[clug] [OT] Optical Fibre reading list & acronym list [LONG]
sjenkin at canb.auug.org.au
Fri Aug 23 11:07:35 UTC 2019
Thanks for AARNET for their very generous exposition last night on their new INDIGO fibre.
I know there were acronyms and topics that I needed to read more about, so created notes for anyone playing along at home that wanted to read more or play acronym decoder.
This is ridiculously long so people can scan / search for one term and ignore the rest, not a linear / sequential read.
It’s not meant to be ‘everything about cables’ or ‘everything AARNET said'
The most important and least obvious part of the talk was about ‘proper care & feeding’ of the in-line Optical Amplifiers.
They work best with a constant power signal over the full-spectrum, otherwise their gain vs frequency curve isn’t flat enough to be usable.
Consequently there's a great deal of attention paid by everyone in generating (white?) noise to fill unused channels.
The cable operator will ‘drop’ a signal source if it is 'out of spec’ and replace it with noise from an internal source to preserve the performance of the whole system.
The 36nm “Spectrum” of each fibre pair is shared between 4 Consortium partners as 4 x 1075Ghz + guard bands.
The cable is 2 x pairs for both SYD - PER and PER - Singapore. 4 x pairs around Indonesia.
While these Telco-grade submarine systems are super-fast, “5 nine’s” availability and hence very expensive,
we’ve seen via the application of Moore’s Law the “trickle down effect” delivering these techniques into ‘’Enterprise” gear even down to commodity servers & “workstations” and maybe desktops.
In 10 years, we might be able to run 600Gbps on affordable Optical transceivers.
Just how we drive those loads, I’m not sure.
Server backplanes are stretched by 100Gbps already.
I worked for most the 1980’s for OTC doing exchange software and other services, including email.
This was on the cusp of Fibre Optics taking over - the weekly Library Bulletin was full of articles on Fibre & Optical system research.
In 1987, Telecom built it’s first fibre trunk: SYD - CBR - MEL [roughly that route, more complex than this].
That complemented ISDN or "number 7 signalling” SS7 - digital common channel signalling. [1988 ISDN introduced]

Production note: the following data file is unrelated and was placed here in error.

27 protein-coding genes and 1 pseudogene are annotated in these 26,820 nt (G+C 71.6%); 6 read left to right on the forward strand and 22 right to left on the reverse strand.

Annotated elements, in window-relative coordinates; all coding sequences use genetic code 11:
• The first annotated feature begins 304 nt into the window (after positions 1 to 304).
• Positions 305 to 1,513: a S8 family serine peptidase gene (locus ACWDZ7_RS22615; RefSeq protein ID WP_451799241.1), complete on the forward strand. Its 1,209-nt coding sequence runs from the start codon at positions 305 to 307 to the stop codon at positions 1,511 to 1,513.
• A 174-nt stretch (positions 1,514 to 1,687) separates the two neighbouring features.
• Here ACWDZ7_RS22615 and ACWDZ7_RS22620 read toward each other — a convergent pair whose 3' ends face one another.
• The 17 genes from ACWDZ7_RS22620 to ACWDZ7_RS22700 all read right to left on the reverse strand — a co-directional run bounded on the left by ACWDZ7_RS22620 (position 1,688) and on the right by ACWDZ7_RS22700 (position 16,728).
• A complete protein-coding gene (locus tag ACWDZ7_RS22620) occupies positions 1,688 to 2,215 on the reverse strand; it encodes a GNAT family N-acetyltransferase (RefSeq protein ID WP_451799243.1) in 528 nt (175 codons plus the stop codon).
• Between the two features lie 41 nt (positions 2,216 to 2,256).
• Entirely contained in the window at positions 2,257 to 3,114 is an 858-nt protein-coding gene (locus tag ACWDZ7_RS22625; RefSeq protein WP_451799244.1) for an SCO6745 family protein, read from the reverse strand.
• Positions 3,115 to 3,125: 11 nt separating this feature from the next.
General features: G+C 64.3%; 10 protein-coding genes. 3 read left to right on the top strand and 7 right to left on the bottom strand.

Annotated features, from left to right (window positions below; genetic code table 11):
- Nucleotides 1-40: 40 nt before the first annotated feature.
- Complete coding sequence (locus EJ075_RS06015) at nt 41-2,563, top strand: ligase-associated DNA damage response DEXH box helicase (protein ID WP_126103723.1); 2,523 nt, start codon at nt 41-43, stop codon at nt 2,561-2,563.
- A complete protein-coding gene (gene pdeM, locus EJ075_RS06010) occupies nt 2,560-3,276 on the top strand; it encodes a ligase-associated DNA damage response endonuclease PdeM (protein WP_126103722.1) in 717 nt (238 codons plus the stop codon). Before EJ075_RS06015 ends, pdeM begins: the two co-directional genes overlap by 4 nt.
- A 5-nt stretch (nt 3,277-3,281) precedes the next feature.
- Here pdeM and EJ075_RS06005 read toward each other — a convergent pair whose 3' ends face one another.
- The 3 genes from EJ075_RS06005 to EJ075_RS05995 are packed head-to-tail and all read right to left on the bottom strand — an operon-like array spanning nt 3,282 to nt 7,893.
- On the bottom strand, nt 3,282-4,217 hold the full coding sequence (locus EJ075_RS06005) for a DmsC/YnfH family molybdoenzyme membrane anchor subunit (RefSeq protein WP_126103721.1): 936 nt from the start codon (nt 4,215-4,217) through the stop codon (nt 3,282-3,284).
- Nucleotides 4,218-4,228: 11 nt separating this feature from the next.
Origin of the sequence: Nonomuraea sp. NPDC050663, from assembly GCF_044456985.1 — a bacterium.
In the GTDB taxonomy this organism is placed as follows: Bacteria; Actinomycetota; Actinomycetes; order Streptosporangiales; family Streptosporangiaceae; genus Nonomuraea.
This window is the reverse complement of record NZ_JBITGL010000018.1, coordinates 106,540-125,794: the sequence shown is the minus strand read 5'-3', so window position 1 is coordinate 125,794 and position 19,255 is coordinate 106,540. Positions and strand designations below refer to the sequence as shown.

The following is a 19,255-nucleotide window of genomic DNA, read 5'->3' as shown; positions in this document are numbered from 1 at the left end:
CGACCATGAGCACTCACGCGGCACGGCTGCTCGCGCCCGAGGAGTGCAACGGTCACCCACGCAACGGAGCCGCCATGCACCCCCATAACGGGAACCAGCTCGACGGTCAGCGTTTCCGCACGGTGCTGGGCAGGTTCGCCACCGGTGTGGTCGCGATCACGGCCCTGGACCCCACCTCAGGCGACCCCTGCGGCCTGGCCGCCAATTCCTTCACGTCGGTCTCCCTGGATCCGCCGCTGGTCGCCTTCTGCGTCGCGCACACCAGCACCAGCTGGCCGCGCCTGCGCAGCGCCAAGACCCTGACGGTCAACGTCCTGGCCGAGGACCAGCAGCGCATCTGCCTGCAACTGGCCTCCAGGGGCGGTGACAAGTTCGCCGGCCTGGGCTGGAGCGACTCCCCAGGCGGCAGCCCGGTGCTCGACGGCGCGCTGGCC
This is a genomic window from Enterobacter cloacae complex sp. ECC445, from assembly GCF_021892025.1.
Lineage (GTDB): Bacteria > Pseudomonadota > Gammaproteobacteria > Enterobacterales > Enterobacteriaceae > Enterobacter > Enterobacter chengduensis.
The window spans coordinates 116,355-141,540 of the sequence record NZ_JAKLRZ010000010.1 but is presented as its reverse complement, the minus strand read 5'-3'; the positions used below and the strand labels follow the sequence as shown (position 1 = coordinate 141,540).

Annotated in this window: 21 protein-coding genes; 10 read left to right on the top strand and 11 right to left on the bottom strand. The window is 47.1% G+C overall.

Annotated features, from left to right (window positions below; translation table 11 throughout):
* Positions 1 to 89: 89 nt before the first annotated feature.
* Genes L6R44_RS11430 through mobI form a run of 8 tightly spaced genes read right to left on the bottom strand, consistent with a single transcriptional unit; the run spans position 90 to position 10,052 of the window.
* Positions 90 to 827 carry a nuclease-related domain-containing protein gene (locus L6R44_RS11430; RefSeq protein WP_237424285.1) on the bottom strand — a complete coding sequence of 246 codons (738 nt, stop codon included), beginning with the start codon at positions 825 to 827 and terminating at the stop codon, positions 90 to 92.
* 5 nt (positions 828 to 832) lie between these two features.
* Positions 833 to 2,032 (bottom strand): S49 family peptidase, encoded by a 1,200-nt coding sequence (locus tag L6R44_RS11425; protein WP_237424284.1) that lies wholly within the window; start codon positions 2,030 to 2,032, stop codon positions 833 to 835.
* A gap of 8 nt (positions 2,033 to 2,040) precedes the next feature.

I’ve been told they started doing inter-exchange links before then [eg. around SYD & MEL]
From 1986 - 1991, Tasman 2 was designed and built for $160M, 2 pairs at 560Mbps. [link to press release in previous email]
OTC was merged into Telstra Feb 1992. Tas-2 was their last big build.
Those 100Gbps end-end tests…. Brought to you by good Open Source.
iPerf - The ultimate speed test tool for TCP, UDP and SCTP
PFS - electrical "power feed system”
- or, how do you push 1-Amp DC down copper conductor for 5,000km?
Couldn’t find a good link with those search terms.
"Dispersion-Compensation” - it’s complex…
Tutorial: Submarine Optical Fibre and Cable: Foundation of Undersea Communication Networks
Phase / Amplitude encoding of digital bit-streams onto Optical carriers
[there’s additional layers to this, including layer-1 (link) encryption]
‘Baud’ is the measure of ’symbols / second’- how fast the carrier is being modulated.
A ’symbol’ can encode multiple bits, there’s many way to do this.
a 25G-baud signal could carry 100Gbps or much higher, depending
[Yes, you’ve all seen exactly this before with dial-up modems.]
With single mode optical signals, Polarisation can be maintained, allowing independent QPSK encoding of the different polarisations.
25Gbaud x 2-bits / symbol x 2 polarisations = 100Gbps [unsure if that’s the standard - looked but search terms failed]
Channel spacing of 25 or 50Ghz is only possible if highly tuned filters can select carrier frequencies before the receiver.
To get higher bit rates, each baud has to carry more bits, because the carrier frequencies and channel spacing are a given.
The AARNET optical encoders can be configured to a maximum of 600Gbps (QAM-64?), but they’re running at 200Gbps on longer runs and 300Gbps on shorter.
They’ve a lot of expansion capacity available.
QPSK - Quadrature Phase Shift Keying, 4 phases = 2-bits per ‘baud'
QAM - Quadrature amplitude modulation
- QAM64 used for 600Gpbs. [not obtained due to limited SNR]
QPSK etc applied to Optical systems
Optical Component Requirements for 400Gbps and 600Gbps Coherent Systems
2017 [has eye diagrams]
For example, a single wavelength system operating at 64 Gbaud and 64 QAM can achieve 600Gbps,
with allowance for overhead,
over distances of 80 km suitable for datacenter interconnects (DCI).
A modest premium of 25% in the cost of the high performance components and electronics
gives a five-fold reduction in the cost per transmitted bit.